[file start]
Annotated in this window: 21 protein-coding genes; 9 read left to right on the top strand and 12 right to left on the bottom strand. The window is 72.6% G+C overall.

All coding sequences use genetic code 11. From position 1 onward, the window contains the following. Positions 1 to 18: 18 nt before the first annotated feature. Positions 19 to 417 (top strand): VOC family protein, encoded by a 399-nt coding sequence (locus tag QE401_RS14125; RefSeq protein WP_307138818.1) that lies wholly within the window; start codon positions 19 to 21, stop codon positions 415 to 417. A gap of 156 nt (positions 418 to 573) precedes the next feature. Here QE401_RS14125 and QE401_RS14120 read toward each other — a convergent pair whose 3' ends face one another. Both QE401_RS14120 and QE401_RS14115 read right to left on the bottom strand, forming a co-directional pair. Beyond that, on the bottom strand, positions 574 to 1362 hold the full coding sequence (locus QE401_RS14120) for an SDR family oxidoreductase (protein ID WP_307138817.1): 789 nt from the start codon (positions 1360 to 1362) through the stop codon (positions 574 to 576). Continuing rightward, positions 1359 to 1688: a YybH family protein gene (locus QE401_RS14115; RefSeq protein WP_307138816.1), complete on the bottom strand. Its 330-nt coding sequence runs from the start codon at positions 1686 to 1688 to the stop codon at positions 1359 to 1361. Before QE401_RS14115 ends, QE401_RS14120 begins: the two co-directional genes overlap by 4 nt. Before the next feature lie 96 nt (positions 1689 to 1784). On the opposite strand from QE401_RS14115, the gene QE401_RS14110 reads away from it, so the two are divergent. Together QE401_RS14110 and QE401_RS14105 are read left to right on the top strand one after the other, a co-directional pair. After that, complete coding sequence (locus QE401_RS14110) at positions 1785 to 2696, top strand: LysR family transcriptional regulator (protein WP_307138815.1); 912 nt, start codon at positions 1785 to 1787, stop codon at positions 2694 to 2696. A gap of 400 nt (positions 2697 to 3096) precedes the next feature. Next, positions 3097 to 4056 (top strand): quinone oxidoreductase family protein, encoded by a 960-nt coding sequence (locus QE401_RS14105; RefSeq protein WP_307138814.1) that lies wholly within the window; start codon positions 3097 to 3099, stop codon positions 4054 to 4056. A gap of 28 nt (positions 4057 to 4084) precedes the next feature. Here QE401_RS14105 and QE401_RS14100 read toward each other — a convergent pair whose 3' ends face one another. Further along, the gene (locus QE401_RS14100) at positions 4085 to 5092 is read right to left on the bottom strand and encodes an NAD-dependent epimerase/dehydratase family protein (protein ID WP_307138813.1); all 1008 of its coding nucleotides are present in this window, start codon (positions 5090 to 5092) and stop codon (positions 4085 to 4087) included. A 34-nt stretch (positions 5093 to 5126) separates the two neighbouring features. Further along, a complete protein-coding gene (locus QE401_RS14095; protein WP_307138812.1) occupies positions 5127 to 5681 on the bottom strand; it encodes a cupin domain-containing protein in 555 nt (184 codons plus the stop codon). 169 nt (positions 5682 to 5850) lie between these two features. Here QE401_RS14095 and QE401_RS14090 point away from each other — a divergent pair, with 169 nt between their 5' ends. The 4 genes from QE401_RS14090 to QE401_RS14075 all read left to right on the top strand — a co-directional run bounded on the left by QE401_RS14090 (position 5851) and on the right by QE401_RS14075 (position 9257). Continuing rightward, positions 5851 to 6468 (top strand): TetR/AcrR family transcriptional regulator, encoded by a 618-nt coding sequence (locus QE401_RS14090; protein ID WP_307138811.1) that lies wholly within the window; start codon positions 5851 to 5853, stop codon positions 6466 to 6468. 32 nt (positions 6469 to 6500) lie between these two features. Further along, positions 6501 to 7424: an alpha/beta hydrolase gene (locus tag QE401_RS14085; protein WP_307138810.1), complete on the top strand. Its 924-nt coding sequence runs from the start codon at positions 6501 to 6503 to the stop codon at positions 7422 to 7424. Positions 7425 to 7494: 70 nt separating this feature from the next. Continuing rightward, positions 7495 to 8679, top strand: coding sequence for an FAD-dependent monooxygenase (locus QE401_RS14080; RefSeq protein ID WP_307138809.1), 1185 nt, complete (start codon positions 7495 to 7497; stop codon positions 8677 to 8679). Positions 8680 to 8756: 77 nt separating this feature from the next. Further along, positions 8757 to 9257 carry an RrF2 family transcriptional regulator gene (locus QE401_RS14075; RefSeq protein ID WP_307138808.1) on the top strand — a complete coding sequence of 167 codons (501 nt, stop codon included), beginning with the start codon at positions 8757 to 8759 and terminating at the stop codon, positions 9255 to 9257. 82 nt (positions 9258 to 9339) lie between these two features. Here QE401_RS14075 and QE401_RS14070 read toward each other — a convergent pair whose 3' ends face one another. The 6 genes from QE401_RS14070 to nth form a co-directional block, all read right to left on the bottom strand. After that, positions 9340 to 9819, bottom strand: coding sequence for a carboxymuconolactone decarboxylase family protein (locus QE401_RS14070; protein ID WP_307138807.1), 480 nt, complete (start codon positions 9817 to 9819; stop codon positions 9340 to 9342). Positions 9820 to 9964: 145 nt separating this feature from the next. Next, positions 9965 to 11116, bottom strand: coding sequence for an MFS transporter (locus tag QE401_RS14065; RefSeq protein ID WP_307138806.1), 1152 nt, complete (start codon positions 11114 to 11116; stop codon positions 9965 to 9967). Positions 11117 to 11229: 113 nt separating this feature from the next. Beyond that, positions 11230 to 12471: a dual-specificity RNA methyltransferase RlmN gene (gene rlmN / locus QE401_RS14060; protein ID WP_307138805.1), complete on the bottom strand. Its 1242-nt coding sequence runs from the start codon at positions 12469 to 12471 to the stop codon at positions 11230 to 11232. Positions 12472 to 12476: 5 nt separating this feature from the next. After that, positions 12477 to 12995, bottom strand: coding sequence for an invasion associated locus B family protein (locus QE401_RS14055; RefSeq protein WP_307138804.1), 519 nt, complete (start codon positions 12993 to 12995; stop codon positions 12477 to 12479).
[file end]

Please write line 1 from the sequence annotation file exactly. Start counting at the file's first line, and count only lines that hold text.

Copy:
Annotated in this window: 21 protein-coding genes; 9 read left to right on the top strand and 12 right to left on the bottom strand. The window is 72.6% G+C overall.